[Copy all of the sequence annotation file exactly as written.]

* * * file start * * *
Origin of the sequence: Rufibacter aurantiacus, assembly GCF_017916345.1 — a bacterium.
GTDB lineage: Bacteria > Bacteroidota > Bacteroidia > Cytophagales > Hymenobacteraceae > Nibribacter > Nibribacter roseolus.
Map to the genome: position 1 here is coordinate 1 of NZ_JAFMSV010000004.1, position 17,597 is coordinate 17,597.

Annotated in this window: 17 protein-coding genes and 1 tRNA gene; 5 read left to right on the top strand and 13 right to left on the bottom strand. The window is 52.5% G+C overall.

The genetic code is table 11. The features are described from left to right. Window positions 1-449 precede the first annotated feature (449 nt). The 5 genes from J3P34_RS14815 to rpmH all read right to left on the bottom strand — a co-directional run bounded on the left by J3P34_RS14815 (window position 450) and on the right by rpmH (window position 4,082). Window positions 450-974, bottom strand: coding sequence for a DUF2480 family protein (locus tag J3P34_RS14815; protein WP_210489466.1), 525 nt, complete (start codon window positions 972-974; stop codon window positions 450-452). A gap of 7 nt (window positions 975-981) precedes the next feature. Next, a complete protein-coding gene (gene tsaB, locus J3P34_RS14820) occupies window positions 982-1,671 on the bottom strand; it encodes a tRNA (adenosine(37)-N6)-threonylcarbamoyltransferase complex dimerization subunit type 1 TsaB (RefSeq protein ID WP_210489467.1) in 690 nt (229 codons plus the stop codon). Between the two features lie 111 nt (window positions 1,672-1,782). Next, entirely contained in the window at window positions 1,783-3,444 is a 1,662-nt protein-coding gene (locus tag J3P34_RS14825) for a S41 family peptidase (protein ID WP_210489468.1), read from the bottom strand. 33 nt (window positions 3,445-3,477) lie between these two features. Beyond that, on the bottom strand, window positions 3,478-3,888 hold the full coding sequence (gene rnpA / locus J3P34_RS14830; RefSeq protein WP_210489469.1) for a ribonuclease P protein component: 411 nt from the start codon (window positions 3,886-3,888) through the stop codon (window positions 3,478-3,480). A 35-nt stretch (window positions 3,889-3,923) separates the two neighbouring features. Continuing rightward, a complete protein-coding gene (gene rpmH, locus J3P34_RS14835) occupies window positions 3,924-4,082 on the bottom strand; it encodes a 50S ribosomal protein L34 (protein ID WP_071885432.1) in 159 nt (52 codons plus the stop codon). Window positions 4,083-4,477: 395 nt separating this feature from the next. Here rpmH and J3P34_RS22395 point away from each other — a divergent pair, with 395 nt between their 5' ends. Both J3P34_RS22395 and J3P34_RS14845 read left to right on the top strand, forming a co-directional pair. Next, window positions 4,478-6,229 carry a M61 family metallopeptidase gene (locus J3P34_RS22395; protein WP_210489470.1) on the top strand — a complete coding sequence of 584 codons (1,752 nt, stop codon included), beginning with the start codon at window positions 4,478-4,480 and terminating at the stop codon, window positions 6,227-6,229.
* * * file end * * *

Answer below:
Origin of the sequence: Rufibacter aurantiacus, assembly GCF_017916345.1 — a bacterium.
GTDB lineage: Bacteria > Bacteroidota > Bacteroidia > Cytophagales > Hymenobacteraceae > Nibribacter > Nibribacter roseolus.
Map to the genome: position 1 here is coordinate 1 of NZ_JAFMSV010000004.1, position 17,597 is coordinate 17,597.

Annotated in this window: 17 protein-coding genes and 1 tRNA gene; 5 read left to right on the top strand and 13 right to left on the bottom strand. The window is 52.5% G+C overall.

The genetic code is table 11. The features are described from left to right. Window positions 1-449 precede the first annotated feature (449 nt). The 5 genes from J3P34_RS14815 to rpmH all read right to left on the bottom strand — a co-directional run bounded on the left by J3P34_RS14815 (window position 450) and on the right by rpmH (window position 4,082). Window positions 450-974, bottom strand: coding sequence for a DUF2480 family protein (locus tag J3P34_RS14815; protein WP_210489466.1), 525 nt, complete (start codon window positions 972-974; stop codon window positions 450-452). A gap of 7 nt (window positions 975-981) precedes the next feature. Next, a complete protein-coding gene (gene tsaB, locus J3P34_RS14820) occupies window positions 982-1,671 on the bottom strand; it encodes a tRNA (adenosine(37)-N6)-threonylcarbamoyltransferase complex dimerization subunit type 1 TsaB (RefSeq protein ID WP_210489467.1) in 690 nt (229 codons plus the stop codon). Between the two features lie 111 nt (window positions 1,672-1,782). Next, entirely contained in the window at window positions 1,783-3,444 is a 1,662-nt protein-coding gene (locus tag J3P34_RS14825) for a S41 family peptidase (protein ID WP_210489468.1), read from the bottom strand. 33 nt (window positions 3,445-3,477) lie between these two features. Beyond that, on the bottom strand, window positions 3,478-3,888 hold the full coding sequence (gene rnpA / locus J3P34_RS14830; RefSeq protein WP_210489469.1) for a ribonuclease P protein component: 411 nt from the start codon (window positions 3,886-3,888) through the stop codon (window positions 3,478-3,480). A 35-nt stretch (window positions 3,889-3,923) separates the two neighbouring features. Continuing rightward, a complete protein-coding gene (gene rpmH, locus J3P34_RS14835) occupies window positions 3,924-4,082 on the bottom strand; it encodes a 50S ribosomal protein L34 (protein ID WP_071885432.1) in 159 nt (52 codons plus the stop codon). Window positions 4,083-4,477: 395 nt separating this feature from the next. Here rpmH and J3P34_RS22395 point away from each other — a divergent pair, with 395 nt between their 5' ends. Both J3P34_RS22395 and J3P34_RS14845 read left to right on the top strand, forming a co-directional pair. Next, window positions 4,478-6,229 carry a M61 family metallopeptidase gene (locus J3P34_RS22395; protein WP_210489470.1) on the top strand — a complete coding sequence of 584 codons (1,752 nt, stop codon included), beginning with the start codon at window positions 4,478-4,480 and terminating at the stop codon, window positions 6,227-6,229.